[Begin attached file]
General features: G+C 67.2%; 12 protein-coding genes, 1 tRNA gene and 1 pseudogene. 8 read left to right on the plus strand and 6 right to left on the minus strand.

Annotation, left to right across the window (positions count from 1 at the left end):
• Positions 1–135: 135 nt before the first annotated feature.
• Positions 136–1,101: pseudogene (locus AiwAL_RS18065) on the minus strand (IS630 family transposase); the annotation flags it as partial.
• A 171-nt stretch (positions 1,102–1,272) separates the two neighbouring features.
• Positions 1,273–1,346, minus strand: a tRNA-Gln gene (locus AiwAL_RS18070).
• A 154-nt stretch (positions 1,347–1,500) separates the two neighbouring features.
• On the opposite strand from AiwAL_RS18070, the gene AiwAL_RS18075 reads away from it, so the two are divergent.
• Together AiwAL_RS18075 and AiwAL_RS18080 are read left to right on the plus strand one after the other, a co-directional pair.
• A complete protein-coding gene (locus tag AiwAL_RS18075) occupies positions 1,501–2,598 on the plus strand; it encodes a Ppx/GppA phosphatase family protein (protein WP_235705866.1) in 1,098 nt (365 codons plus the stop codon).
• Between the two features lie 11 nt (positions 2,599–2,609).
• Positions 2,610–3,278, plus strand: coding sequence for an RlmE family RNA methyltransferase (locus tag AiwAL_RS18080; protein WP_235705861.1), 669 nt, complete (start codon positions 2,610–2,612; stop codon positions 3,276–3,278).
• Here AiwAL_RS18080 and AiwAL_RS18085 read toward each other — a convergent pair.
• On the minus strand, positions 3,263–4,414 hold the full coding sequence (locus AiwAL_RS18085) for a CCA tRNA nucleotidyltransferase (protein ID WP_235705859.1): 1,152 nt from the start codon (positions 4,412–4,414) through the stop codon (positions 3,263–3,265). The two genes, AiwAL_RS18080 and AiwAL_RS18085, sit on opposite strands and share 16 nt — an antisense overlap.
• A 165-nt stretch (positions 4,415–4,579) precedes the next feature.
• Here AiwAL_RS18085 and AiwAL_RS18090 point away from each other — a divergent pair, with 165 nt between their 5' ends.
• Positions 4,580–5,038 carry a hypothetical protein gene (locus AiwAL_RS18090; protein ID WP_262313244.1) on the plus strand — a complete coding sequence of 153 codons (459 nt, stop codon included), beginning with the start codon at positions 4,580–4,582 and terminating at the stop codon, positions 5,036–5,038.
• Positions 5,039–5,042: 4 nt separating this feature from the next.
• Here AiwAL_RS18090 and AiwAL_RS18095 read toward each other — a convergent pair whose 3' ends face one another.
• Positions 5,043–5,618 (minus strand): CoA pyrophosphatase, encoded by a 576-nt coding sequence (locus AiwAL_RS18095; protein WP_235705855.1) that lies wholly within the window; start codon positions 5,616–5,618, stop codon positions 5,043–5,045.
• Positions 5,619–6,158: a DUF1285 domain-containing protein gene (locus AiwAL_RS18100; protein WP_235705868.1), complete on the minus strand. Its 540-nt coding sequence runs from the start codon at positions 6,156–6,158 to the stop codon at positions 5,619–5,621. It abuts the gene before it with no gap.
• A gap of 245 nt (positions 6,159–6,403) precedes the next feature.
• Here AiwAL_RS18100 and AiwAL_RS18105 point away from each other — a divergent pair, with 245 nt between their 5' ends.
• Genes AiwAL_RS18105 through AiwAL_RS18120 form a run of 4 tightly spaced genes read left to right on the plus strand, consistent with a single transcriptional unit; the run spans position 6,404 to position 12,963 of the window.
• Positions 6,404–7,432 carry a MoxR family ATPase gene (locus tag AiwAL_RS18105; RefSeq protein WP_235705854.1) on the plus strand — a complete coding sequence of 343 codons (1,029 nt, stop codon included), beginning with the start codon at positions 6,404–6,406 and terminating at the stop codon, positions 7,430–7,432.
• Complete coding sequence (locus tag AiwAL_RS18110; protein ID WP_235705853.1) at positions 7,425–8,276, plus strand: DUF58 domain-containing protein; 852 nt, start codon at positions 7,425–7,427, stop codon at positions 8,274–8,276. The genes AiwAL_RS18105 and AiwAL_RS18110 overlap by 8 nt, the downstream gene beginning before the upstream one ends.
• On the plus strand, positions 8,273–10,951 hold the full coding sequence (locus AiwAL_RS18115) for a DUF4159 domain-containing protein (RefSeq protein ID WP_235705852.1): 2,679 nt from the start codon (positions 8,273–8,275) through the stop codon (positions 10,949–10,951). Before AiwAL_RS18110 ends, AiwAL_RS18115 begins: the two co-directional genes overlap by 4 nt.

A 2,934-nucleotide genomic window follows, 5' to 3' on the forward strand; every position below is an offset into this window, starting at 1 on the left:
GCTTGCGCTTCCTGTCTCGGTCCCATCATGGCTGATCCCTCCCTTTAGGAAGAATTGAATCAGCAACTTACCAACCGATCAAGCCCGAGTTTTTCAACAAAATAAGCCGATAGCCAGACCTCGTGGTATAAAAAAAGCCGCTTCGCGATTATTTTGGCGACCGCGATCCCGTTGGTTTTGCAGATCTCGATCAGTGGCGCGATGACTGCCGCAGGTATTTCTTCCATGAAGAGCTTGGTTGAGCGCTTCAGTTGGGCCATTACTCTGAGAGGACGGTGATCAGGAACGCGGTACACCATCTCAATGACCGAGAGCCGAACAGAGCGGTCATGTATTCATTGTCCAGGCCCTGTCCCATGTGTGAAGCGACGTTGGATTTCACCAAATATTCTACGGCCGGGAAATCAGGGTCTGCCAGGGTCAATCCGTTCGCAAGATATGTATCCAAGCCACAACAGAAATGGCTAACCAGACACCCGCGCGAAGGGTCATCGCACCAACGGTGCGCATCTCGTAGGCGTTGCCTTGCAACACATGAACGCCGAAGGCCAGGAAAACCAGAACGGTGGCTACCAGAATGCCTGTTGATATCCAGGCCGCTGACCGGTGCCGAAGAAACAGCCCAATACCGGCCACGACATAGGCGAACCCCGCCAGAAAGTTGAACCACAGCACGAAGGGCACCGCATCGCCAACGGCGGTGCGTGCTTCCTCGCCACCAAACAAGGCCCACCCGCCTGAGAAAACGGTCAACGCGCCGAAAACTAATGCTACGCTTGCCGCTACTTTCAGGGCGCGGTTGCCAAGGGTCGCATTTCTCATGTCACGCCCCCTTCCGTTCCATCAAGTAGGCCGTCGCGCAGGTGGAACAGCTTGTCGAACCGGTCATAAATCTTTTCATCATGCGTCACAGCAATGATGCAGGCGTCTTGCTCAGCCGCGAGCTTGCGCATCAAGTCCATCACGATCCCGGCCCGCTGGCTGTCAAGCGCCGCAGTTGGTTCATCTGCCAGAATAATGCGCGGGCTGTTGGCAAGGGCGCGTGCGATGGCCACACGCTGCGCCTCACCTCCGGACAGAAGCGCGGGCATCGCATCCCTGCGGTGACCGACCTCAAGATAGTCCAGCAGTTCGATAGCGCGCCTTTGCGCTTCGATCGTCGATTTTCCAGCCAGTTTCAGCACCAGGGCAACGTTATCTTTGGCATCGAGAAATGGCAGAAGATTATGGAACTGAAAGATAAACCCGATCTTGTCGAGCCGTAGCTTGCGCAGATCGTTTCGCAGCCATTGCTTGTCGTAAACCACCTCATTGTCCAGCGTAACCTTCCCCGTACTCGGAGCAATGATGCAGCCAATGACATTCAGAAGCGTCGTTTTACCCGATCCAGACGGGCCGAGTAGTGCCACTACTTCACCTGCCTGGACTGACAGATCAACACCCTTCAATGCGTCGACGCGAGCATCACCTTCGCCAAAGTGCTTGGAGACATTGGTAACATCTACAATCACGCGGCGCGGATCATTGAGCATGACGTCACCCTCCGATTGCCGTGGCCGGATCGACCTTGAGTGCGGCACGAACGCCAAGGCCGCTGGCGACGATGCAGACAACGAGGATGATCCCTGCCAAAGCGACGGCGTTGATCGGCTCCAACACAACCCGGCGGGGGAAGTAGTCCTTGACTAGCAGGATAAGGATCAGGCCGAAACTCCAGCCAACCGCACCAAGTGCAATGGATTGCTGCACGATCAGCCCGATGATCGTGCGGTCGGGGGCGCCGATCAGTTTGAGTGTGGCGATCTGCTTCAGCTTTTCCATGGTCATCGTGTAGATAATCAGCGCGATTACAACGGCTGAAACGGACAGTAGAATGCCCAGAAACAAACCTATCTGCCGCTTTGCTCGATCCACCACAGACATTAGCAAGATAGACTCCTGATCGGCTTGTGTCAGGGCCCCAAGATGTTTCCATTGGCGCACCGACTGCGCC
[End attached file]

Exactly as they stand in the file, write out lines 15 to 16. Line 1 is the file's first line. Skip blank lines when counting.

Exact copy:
• A 165-nt stretch (positions 4,415–4,579) precedes the next feature.
• Here AiwAL_RS18085 and AiwAL_RS18090 point away from each other — a divergent pair, with 165 nt between their 5' ends.